Stones of the Wall

(Critical Survey of Contemporary Fiction)

He Jingfu, a humanist philosopher, and Sun Yue, a professor of modern Western literature and departmental Party Secretary at the University of Shanghai, are lovers whose story forms the background to some twenty years of profound human and social confusion.

Before the lovers can admit to their feelings, their families, friends, and colleagues are also forced into searing introspection and dialogue.

Disgraced for his “capitalist” sympathies, He Jingfu is exiled during the Anti-Fascist Campaign of the late 1950’s to a life of wandering and great privation. Humbled into happiness, he becomes just another “brick” in the Great Wall of China. Permitted to return to the University after the end of the Cultural Revolution, He Jingfu quickly earns the respect and love of both the son of his former tormentor, the university Party Secretary Xi Liu, and the daughter of Sun Yue and her former husband, an ambitious journalist.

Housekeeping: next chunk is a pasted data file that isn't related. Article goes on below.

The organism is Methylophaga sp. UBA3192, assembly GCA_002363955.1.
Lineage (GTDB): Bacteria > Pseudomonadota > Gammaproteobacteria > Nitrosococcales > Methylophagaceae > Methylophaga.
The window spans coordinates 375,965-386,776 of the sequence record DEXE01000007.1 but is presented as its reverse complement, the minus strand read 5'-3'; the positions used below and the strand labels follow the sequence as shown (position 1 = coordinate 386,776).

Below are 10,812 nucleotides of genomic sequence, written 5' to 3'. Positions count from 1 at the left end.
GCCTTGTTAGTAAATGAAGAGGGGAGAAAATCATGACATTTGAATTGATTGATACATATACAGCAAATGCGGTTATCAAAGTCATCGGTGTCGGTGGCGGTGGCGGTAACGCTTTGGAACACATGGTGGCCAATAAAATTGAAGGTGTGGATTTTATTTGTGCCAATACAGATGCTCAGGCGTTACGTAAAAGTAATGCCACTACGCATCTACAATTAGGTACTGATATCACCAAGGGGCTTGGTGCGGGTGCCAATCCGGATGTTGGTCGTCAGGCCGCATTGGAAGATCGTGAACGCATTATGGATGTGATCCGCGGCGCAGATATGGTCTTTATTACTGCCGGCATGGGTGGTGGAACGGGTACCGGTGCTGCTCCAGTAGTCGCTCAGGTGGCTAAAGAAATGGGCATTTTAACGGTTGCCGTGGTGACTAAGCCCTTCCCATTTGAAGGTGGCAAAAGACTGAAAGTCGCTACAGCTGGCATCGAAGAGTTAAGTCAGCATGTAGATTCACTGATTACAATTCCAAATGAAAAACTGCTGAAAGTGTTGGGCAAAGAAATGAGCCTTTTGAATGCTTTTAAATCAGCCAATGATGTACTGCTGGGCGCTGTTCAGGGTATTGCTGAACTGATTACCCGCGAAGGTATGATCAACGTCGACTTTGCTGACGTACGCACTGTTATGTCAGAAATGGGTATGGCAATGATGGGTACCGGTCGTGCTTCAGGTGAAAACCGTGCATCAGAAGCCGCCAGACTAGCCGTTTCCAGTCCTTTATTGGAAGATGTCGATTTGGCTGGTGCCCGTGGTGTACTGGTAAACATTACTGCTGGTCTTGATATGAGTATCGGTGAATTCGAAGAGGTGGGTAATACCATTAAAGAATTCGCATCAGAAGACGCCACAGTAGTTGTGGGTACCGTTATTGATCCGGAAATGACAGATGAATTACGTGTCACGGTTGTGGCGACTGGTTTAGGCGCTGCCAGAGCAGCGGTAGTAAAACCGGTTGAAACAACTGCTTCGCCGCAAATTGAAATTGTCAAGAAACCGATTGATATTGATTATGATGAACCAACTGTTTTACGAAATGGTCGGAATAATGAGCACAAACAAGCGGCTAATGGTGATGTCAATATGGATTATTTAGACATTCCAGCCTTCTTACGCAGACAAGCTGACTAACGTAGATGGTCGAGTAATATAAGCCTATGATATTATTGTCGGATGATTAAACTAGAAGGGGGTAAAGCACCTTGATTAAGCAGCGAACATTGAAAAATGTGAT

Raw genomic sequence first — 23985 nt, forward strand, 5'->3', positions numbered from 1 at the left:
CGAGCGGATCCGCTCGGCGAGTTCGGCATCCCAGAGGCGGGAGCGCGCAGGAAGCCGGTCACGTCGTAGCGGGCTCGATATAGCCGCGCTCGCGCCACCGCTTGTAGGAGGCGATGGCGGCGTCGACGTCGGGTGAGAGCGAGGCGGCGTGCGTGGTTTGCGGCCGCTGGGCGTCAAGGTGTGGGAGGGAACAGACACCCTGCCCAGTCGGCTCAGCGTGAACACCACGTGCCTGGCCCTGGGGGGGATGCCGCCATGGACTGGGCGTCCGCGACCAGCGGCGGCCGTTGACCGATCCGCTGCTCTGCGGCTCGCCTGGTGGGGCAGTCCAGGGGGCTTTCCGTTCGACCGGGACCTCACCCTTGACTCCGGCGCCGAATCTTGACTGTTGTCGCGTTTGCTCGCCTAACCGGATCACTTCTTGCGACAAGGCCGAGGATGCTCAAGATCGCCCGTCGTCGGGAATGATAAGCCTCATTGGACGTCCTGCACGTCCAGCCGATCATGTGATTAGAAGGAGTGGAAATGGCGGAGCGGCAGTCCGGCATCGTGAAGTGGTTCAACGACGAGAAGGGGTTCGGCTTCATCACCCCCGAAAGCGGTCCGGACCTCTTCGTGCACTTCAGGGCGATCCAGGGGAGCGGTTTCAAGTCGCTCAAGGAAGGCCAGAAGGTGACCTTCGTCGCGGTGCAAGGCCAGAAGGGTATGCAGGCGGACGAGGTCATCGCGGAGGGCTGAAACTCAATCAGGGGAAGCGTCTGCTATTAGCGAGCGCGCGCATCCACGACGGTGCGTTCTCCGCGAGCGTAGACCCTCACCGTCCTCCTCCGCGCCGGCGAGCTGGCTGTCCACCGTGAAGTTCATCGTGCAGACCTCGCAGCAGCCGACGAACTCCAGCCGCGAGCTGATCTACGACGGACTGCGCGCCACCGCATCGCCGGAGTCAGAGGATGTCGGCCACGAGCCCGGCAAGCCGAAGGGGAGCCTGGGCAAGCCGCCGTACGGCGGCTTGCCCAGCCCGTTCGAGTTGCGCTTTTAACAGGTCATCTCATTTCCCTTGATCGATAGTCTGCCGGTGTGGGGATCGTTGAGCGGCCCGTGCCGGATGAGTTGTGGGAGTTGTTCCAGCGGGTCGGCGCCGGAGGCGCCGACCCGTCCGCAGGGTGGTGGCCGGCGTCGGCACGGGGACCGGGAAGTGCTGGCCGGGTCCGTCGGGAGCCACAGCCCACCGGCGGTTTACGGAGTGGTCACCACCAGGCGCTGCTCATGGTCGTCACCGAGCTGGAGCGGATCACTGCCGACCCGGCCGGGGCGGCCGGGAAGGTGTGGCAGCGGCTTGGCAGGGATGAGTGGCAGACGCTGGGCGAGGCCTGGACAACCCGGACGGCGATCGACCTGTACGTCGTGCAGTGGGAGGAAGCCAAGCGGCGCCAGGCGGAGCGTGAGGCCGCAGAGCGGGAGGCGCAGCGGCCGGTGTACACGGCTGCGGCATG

Sun Yue’s divorce is the unhappy result of her having sacrificed personal feelings to party loyalty. Although her daughter, Sue Hanhan, longs for her absent “Daddy,” she comes to love He Jingfu (Uncle Hu) for his integrity and charm. Gradually, Sun Yue develops the courage to admit to her love for He Jingfu and to appreciate the ideological vision of his synthesis of Marxism and humanism.

That synthesis, the subject of an important manuscript which He Jingfu submits to the university for publication, provides the focus of this novel’s exciting climax. The political and personal conflicts all merge in He Jingfu’s insistence that true social reform must respect the sanctity of the individual and the folk and avoid the spread of unnecessary class conflict. An astonishing reflection of the new China, STONES OF THE WALL is as fresh as today’s headlines.